Intelligencer Journal/Lancaster New Era
Is it a tax or isn't it?
Gov. Tom Corbett says he does not believe that applying the oil company franchise fee rate to the full wholesale price of gas -- it now applies to less than half of the price -- will be passed along to consumers. That means it can't be fairly called a tax hike, he says.
Americans for Tax Reform authored the no-new-net-taxes pledge Corbett signed in 2010 to neutralize GOP conservative critics after he said tax hikes were "on the table," at an early campaign event.
ATR says Corbett's forthcoming plan to lift the cap on the oil company franchise tax, to produce $1.9 billion in new revenue, is a tax hike.
Patrick M. Gleason of ATR, who monitors state issues for the group, founded by Grover Norquist, responded to Corbett's assertion that it would not be passed along to consumers by emailing: "It's a clear tax increase whose burden will be borne by consumers, not companies."
The point of the cap-lifting is to raise more than $1.85 billion in several stages over a couple of years, while the state gets projects shovel-ready. No offsetting tax cuts are planned to accompany the cap-lifting, state officials confirmed.
Said Gleason: "Unless offset, it is a blatant violation of the pledge that he made to Pennsylvania taxpayers. "
Corbett spokesman Kevin Harley said there was no public statement by the administration or any of its officials confirming the governor would lift the cap as has been widely reported.
But administration officials familiar with the governor's plan confirmed it to Capitolwire.
The ATR argument is simple: Even the state Department of Transportation says if the cap is lifted to cover the full wholesale price of gas, the state will get $1.85 billion -- in taxes.
So if it produces more tax revenue, nearly $2 billion more, then you can see why ATR considers it a tax hike. Gov. Ed Rendell, back in 2011, said he would have supported lifting the cap if the Legislature had ever been willing to do so during his tenure. PennDOT Secretary Barry Schoch said Rendell supported it until GOP legislative leaders supported it, then backed away, a charge Rendell disputes.
Rendell said he would have supported it at any point, because it would be passed along less than a motor fuels tax hike or a fee increase, but it would absolutely be a tax hike.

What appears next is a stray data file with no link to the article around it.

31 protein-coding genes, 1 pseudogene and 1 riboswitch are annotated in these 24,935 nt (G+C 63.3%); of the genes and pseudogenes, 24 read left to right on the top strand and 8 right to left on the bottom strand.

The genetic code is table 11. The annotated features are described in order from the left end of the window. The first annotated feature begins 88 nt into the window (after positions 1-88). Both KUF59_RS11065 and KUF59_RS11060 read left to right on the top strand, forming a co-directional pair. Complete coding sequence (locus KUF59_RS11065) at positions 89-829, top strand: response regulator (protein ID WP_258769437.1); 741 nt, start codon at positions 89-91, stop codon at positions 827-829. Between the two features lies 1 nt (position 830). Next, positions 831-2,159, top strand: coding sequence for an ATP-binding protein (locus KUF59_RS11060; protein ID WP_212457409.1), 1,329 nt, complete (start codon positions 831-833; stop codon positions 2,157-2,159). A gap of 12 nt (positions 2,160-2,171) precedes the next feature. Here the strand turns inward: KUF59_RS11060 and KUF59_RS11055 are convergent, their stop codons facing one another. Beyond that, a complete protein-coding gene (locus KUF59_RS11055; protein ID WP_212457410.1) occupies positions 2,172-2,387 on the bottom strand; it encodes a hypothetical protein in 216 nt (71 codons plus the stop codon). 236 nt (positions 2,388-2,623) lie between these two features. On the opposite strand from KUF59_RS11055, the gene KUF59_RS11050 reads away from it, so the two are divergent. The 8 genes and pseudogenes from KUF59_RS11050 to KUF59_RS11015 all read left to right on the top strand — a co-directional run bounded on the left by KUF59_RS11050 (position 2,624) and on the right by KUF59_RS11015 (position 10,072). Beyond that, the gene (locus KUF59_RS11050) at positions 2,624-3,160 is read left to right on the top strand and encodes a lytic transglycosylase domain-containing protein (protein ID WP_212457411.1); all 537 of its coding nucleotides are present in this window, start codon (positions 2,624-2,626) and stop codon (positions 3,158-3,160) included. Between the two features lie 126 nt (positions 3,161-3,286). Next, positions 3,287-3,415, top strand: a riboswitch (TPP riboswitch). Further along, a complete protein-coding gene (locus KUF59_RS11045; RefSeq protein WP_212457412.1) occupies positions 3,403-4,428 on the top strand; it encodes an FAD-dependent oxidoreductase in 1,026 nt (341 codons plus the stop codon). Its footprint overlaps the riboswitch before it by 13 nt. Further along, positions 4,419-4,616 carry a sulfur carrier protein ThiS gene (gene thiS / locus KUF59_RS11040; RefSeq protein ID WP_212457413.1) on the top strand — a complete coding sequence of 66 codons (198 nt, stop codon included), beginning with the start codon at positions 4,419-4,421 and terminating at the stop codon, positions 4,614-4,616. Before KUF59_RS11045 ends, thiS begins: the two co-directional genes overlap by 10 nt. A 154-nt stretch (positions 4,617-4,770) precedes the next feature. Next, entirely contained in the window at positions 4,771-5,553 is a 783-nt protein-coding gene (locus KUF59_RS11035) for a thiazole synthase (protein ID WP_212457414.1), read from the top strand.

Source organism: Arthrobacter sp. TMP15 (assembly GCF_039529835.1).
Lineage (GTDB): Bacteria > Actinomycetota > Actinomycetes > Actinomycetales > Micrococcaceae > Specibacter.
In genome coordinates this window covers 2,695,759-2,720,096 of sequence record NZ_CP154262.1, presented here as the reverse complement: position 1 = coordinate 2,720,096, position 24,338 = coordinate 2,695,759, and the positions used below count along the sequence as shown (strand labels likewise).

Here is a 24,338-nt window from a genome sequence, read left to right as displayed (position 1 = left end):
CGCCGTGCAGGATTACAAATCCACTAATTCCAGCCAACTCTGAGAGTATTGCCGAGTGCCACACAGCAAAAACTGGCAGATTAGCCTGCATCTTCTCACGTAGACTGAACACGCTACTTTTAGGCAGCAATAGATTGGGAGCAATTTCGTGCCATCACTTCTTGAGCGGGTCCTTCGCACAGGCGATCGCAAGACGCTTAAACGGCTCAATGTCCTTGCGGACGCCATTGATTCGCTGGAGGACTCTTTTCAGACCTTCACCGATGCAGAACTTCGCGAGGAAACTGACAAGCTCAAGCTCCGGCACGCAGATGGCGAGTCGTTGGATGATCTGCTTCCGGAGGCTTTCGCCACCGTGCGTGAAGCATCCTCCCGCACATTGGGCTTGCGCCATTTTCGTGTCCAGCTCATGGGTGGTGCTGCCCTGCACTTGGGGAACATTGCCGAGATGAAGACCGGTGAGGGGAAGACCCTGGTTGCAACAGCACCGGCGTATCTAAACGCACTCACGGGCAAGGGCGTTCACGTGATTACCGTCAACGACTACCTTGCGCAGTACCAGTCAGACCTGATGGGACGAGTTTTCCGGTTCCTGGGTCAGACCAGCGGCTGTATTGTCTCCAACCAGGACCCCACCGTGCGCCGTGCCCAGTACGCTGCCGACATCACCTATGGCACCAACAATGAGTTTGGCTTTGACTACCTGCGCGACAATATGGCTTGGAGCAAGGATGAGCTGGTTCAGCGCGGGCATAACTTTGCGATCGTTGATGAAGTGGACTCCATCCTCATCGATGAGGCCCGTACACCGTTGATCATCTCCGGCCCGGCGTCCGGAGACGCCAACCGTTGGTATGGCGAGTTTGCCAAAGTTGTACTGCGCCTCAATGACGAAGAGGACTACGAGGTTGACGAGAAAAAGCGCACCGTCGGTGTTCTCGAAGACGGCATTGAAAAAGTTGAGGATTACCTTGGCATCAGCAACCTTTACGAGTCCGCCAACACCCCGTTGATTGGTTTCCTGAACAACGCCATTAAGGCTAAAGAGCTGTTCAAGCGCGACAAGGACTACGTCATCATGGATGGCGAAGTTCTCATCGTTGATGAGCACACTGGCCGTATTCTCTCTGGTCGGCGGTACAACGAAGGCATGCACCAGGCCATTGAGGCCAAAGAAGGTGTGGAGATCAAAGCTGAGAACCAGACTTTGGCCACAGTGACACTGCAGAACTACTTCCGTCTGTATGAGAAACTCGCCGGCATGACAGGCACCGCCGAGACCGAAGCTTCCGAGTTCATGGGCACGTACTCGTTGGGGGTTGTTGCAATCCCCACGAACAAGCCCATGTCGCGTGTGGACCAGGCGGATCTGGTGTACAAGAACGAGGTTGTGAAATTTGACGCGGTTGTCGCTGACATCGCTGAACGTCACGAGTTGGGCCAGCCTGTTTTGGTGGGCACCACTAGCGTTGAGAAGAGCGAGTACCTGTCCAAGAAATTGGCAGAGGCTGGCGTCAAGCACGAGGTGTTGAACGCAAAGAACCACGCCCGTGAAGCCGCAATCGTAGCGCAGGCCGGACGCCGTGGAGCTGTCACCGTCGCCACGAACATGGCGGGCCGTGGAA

As for this being a tax increase, Gleason said: "Unfortunately, it wouldn't be the first time."
According to the ATR archive, this would be third Corbett tax hike ATR said violates the pledge they wrote and Corbett signed.
The first was the state's efforts to ensure that residents have to turn in sales tax that out-of-state Internet vendors did not collect from them. The Corbett folks replied the taxes were due, and Corbett has always said it was his plan to collect all taxes that are due.
The second was last year's Marcellus Shale impact fee, which ATR described as a tax hike, and urged lawmakers to vote against it. Corbett and GOP lawmakers said it was a fee to ameliorate the direct and indirect impacts of more gas drilling, not a tax.
But to ATR, this is the third break of the pledge, if the proposal remains unchanged.
Which has Democrats salivating. This promise not to raise taxes is a core Corbett issue, one the public identifies with Corbett, and one that has the potential to make voters question whether he keeps his word.
The line Democrats are fiddling with is: "If you can't trust Tom Corbett on taxes, you can't trust him on anything."
The issue won't be whether the revenue increases were needed, since Democrats say all were, and probably would have raised more with all three. It will be this question: If the folks whose anti-tax pledge Corbett signed say he broke it three times, how can you trust him?
Because voters have to trust a governor to re-elect him.